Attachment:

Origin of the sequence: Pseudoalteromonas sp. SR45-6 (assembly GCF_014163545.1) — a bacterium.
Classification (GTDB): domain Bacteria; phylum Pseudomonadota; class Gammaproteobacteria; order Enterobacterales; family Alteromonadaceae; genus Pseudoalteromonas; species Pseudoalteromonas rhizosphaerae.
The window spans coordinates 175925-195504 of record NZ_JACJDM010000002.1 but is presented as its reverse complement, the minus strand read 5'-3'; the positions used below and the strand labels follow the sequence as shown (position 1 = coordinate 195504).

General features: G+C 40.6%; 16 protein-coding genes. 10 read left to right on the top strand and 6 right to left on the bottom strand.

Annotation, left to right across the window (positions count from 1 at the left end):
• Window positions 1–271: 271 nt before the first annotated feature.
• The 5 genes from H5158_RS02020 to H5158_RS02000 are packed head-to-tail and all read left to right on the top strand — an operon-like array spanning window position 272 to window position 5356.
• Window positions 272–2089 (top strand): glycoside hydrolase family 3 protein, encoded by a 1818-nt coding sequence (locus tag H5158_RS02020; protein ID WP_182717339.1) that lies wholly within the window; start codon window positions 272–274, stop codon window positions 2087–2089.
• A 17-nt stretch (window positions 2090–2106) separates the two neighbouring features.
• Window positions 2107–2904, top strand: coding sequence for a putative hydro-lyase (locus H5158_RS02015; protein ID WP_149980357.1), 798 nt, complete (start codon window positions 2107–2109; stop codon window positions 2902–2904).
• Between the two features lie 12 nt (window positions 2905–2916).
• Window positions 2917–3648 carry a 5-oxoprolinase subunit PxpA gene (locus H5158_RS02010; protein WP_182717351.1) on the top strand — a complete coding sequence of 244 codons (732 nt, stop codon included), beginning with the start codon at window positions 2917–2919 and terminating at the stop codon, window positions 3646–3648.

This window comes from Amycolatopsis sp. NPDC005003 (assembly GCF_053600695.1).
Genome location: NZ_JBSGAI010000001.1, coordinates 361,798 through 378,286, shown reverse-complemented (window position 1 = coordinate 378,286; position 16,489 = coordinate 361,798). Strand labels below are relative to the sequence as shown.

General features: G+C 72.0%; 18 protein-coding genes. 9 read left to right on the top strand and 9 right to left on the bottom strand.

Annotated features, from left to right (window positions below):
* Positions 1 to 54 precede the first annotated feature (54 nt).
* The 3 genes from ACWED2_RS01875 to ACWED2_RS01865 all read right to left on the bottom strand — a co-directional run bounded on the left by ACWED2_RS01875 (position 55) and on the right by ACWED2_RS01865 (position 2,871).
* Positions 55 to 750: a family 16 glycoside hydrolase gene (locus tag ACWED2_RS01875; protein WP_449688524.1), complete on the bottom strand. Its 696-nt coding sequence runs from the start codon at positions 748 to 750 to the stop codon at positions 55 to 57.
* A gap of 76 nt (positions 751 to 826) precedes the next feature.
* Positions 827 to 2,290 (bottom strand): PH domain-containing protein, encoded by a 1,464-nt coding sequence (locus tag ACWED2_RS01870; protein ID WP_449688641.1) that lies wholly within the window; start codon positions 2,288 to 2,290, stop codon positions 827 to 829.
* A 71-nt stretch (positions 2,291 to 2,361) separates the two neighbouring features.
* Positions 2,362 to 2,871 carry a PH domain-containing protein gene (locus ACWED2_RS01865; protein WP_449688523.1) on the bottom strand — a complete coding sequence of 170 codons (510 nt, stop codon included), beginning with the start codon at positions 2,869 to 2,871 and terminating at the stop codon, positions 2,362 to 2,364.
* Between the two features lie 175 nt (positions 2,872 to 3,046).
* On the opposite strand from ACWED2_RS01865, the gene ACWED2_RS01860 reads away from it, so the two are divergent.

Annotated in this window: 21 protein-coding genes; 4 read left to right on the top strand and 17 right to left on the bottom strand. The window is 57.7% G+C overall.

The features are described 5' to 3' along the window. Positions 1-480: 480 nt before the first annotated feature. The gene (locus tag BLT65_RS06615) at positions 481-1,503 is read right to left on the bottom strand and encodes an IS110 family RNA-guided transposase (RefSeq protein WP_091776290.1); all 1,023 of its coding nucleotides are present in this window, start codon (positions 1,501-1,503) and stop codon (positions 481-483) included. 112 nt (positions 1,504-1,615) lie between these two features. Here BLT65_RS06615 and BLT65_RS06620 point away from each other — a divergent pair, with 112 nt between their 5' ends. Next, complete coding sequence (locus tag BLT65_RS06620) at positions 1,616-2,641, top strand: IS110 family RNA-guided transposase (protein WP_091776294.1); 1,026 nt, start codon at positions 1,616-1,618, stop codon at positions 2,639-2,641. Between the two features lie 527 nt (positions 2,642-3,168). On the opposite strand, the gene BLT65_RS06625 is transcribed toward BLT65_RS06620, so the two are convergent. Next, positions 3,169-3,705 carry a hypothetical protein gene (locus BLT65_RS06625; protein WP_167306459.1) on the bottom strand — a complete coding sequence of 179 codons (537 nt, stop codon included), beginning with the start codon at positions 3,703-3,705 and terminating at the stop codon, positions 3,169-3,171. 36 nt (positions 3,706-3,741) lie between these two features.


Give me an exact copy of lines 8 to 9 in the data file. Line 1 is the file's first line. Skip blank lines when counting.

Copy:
• Window positions 272–2089 (top strand): glycoside hydrolase family 3 protein, encoded by a 1818-nt coding sequence (locus tag H5158_RS02020; protein ID WP_182717339.1) that lies wholly within the window; start codon window positions 272–274, stop codon window positions 2087–2089.
• A 17-nt stretch (window positions 2090–2106) separates the two neighbouring features.